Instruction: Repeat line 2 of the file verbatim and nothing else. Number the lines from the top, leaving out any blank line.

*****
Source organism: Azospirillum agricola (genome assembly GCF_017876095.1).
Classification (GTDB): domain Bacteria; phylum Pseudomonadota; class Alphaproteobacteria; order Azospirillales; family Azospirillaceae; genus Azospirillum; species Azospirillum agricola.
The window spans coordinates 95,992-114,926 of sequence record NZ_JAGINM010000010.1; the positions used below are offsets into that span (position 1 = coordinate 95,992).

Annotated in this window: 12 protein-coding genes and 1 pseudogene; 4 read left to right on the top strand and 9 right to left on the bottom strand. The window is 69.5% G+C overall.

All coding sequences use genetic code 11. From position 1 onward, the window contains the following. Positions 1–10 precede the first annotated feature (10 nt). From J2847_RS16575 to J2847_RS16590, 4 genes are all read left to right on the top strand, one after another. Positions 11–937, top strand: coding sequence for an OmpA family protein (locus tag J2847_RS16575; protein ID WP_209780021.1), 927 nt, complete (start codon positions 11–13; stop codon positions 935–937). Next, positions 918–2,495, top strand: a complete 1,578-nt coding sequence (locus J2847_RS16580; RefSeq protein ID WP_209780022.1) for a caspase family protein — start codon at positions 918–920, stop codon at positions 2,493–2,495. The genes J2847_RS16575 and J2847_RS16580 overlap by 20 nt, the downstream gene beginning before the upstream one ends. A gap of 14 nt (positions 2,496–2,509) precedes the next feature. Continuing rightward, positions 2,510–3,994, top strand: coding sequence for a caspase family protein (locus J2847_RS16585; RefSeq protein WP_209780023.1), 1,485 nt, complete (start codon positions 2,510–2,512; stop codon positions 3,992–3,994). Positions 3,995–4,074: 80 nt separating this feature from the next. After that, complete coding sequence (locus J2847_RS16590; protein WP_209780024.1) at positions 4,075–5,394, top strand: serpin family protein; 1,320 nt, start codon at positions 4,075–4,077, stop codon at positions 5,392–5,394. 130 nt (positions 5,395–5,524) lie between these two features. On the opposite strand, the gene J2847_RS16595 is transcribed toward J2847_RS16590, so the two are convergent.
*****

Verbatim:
Classification (GTDB): domain Bacteria; phylum Pseudomonadota; class Alphaproteobacteria; order Azospirillales; family Azospirillaceae; genus Azospirillum; species Azospirillum agricola.